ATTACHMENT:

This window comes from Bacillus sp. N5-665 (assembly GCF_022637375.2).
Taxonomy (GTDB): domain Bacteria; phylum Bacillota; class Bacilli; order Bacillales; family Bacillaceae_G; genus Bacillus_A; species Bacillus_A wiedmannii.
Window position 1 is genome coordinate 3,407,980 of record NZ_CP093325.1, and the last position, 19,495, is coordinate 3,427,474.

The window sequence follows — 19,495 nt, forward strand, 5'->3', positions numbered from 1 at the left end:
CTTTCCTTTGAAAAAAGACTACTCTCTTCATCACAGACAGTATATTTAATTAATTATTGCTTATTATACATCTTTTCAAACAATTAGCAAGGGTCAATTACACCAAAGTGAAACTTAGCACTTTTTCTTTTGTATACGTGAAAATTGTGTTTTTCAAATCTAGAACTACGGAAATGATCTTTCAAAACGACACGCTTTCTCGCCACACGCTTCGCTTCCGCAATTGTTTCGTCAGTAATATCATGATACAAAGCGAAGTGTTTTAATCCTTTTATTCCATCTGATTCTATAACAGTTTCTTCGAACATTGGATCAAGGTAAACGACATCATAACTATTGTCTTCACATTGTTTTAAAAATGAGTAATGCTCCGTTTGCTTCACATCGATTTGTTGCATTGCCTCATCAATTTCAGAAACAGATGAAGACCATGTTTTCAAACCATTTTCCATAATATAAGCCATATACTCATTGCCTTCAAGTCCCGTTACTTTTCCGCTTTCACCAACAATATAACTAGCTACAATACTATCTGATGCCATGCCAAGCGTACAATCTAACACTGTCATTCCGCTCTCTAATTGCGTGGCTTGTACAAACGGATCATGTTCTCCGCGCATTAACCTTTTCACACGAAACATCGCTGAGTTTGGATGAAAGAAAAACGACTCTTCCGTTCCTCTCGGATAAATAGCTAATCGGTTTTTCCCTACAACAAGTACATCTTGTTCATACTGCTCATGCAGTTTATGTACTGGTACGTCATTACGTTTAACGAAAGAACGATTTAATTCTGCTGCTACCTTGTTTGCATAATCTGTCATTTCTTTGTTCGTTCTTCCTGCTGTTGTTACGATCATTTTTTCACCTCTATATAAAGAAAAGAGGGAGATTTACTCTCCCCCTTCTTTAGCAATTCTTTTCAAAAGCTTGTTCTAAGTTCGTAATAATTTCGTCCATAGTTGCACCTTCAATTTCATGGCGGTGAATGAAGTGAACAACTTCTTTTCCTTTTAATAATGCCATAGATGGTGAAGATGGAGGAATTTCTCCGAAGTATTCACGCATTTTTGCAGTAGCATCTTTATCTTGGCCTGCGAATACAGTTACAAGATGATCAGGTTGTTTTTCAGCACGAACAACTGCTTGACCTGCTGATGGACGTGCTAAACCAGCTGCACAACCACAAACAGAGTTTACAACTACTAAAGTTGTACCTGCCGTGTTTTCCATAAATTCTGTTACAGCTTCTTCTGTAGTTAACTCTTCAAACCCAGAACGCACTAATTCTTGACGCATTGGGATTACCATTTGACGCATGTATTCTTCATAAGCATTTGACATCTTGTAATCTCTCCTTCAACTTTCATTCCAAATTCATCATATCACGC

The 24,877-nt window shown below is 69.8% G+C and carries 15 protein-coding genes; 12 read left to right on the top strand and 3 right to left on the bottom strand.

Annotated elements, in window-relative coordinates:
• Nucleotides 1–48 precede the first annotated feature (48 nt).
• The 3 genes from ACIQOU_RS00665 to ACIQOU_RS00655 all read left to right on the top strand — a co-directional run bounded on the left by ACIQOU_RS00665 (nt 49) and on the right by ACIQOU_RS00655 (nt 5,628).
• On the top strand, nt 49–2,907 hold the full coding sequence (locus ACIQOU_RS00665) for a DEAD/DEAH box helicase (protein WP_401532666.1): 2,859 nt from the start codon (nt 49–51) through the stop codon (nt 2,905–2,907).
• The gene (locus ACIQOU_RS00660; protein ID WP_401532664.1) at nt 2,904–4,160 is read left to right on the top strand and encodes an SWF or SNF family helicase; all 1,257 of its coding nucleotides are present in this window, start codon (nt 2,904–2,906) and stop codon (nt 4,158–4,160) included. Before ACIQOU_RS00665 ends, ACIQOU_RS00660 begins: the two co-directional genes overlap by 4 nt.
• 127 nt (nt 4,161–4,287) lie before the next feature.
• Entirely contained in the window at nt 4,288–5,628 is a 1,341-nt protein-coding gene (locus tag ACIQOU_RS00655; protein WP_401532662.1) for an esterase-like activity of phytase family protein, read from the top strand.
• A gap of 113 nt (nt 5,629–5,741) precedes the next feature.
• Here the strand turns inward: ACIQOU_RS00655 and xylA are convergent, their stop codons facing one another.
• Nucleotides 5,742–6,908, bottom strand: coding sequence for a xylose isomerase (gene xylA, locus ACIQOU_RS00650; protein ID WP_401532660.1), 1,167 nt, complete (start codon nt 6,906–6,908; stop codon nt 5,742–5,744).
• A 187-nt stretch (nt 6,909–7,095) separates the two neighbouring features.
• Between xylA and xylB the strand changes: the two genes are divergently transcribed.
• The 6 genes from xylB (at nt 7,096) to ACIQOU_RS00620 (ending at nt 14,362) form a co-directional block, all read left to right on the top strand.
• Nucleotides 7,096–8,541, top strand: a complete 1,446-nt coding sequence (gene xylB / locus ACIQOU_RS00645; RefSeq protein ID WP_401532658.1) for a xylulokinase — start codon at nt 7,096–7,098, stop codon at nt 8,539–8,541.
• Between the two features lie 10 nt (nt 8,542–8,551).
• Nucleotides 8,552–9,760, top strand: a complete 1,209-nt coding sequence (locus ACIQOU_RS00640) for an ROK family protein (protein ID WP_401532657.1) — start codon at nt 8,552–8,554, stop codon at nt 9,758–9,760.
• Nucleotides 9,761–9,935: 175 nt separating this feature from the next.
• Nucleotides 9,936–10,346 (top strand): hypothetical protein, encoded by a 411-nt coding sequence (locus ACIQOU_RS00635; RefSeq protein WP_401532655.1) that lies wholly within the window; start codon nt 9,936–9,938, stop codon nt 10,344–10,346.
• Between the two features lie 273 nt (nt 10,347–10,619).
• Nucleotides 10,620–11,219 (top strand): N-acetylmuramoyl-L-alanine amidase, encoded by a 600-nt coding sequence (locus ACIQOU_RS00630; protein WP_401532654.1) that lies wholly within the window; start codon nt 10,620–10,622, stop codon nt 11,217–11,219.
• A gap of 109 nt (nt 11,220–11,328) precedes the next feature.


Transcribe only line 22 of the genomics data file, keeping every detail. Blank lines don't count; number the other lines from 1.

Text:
• Nucleotides 8,552–9,760, top strand: a complete 1,209-nt coding sequence (locus ACIQOU_RS00640) for an ROK family protein (protein ID WP_401532657.1) — start codon at nt 8,552–8,554, stop codon at nt 9,758–9,760.